In 1892, St. Petersburg was a dusty little village. The entire police force consisted of one man, William A. Sloan, the town marshal.
Law enforcement, during this period, was like the old western films. There was the town marshal and any man he chose to deputize. He had a great deal of authority and his jurisdiction was a town of dirt streets and wooden sidewalks, complete with watering troughs and hitching posts. He patrolled the streets on horseback, which he had to provide for himself, along with his own saddle and the boots.
The town marshal had supreme authority to inspect privies, stove pipes, chimneys suspected of being dangerous, and licenses. He could use force to enter any premise where he thought there might be gambling or other improper behavior. There was no accountability for his actions. The town mayor also acted as the judge who could sentence miscreants to time in the city's new jail, which had cost the tax payers $37.68 to build. The marshal was also charged with controlling the animal problem, that was out of control. A fence had to be built around William's Park to keep the hogs and cows out.
Marshal Sloan was paid $20.00 per month and $1.50 for each conviction. He could hire as many special policemen at $1.50 per day as needed. Marshal Sloan soon got fed up and resigned seven months after his appointment ( September 6, 1894) and C.M. Gill was appointed. Gill served until November of 1895 when he was suspended for "neglect of duties devolving upon him." It is not specifically known what he did or didn't do to raise the ire of the mayor and the two man city council. There was a succession of five town marshals until 1902 when the last marshal was appointed. His name was W.C. Dees and he served until 1903.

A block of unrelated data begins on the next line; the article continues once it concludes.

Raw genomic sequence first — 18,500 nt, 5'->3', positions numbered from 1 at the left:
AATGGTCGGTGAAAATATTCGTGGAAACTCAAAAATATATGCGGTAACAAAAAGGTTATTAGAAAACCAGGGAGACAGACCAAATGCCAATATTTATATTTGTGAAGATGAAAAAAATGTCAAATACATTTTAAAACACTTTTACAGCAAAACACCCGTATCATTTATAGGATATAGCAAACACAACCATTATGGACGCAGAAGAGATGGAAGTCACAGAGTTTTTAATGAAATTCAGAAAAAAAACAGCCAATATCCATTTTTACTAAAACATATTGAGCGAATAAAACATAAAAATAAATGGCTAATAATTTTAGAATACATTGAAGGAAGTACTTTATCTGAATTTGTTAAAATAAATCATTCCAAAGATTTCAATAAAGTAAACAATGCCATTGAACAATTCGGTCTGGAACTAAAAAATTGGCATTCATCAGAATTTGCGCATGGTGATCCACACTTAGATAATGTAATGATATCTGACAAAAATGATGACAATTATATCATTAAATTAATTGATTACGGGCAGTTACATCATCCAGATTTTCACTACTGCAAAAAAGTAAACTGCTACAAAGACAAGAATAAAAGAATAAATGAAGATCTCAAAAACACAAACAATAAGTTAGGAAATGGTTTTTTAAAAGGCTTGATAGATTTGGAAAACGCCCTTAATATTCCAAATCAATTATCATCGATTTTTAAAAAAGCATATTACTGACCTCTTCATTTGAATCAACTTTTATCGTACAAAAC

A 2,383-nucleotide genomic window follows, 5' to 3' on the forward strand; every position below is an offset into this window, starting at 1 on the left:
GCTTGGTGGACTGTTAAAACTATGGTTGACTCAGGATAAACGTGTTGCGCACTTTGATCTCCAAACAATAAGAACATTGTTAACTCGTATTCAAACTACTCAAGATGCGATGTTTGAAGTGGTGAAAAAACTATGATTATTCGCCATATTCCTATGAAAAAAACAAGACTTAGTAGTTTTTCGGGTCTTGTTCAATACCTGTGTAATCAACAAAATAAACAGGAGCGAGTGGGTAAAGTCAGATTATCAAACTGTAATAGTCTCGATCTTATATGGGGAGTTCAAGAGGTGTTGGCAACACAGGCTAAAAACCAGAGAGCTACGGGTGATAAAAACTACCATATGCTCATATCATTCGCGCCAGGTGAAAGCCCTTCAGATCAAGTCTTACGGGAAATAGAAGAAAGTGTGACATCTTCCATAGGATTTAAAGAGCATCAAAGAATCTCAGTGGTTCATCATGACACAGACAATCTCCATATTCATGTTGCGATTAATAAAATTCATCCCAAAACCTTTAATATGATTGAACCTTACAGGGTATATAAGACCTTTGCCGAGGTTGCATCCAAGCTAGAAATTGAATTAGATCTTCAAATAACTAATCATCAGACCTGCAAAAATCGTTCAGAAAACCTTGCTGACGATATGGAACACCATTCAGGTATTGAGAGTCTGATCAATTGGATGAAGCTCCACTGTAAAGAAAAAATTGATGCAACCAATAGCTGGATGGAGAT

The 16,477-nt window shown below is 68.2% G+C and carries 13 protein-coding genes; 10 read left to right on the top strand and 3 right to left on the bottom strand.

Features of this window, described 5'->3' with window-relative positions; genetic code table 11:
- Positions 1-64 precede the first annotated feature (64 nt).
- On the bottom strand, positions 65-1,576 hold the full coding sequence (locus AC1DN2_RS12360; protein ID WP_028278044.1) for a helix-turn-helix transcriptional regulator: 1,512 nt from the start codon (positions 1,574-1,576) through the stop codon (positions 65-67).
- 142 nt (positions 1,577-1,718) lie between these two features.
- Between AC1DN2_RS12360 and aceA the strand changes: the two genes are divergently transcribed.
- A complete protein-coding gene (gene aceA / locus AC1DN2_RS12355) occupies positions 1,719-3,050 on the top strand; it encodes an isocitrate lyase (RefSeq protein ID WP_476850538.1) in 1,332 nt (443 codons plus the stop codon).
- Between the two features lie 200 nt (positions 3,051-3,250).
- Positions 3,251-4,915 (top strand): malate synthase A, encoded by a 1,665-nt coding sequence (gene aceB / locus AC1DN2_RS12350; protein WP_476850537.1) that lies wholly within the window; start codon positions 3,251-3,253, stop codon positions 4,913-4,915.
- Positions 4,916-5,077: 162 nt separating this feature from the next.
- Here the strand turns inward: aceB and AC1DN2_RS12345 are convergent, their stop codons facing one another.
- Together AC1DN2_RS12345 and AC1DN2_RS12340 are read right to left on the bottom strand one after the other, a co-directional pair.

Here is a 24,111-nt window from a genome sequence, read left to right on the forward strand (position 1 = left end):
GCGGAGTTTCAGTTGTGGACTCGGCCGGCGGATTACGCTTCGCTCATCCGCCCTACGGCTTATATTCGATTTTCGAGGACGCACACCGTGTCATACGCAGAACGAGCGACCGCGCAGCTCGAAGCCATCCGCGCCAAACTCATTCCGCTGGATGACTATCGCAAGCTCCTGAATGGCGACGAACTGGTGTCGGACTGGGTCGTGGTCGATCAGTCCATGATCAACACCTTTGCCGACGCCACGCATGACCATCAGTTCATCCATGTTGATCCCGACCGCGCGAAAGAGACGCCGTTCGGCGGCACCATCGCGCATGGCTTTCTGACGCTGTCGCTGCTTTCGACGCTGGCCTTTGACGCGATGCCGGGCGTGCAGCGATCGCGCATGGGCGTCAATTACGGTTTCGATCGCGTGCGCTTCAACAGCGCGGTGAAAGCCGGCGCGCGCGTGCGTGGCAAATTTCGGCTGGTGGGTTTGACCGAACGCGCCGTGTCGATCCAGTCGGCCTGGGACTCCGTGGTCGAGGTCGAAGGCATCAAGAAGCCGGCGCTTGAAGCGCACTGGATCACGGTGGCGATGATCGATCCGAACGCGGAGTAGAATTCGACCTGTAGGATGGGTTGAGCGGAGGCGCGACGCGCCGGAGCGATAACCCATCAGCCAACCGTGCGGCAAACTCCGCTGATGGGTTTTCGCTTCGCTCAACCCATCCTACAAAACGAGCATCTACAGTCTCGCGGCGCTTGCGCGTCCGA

The population of St. Petersburg in 1903 had grown to 1,600 people, and a new charter was approved. The city now had telephone service, Central Avenue was paved and a franchise for a street car was granted. 1903 was also the year that the city was incorporated.
The St. Petersburg Police Department was officially born in 1903 with the appointment of Police Chief James J. Mitchell who was paid $100 dollars a month. The police force had four full time police officers. Police headquarters was an old grocery store at 345 First Avenue South and remained the headquarters for the next 50 years.
Sad to say, not only was Chief Mitchell the first police chief but was the first police officer to be killed in the line of duty. The chief was stabbed to death on Christmas day, 1905.
In those days, the mayor had absolute power and he appointed the police chief. This rankled the city council. They wanted the power for themselves and relegate the mayor to a secondary position. In the early 20s this all came to a head.
1923 was a turbulent time for the city police force. The feud between Mayor Frank Pulver and the city council boiled over after the city charter was changed to trim some of the mayor's power. Chief Bidaman was an appointee of the mayor. The city council quickly fired him and appointed James Coslick. Chief Bidaman refused to leave office and set up headquarters in the city jail. He wrote a letter to the city council in October 1923 of his refusal to leave office:
Coslick worked out of City Hall and the police department was split into two separate departments. This lasted from October 1923 to March 1924. Chief Coslick's ill health, a court decision and a recall election, which ousted the mayor, finally ended the power struggle.
In 1924, the police department consisted of 20 officers, one patrol car, and motorcycles which the officer’s had to purchase themselves. Police radios were still ten years away and a police officer was required to come to the station and wait for the next call.
1934 ushered in a new era for police communications. The department installed radios in nine cars and designated the cars as prowl cars and in 1936 a county wide radio system was installed.
As the country grew, so did the City of St. Petersburg. Population and response times demanded that a new communication center be built in 1969 and in 1978 the implementation of the 911 system and the introduction of computers further expanded the department and the communications center.
In 1985, the police department was nationally accredited by the Commission for Accreditation of Law Enforcement (CALEA). Since then the department has been reaccredited 1990, 1995, 2000 and 2003, 2006, 2009, 2012. In 2003, the department was also accredited by the Commission for Florida Law Enforcement Accreditation. In 2012 the deapartment was re-accredited by the CFA
Today, the St. Petersburg Police Department is one of the most professional departments in the country, and is considered an innovator in the area of law enforcement.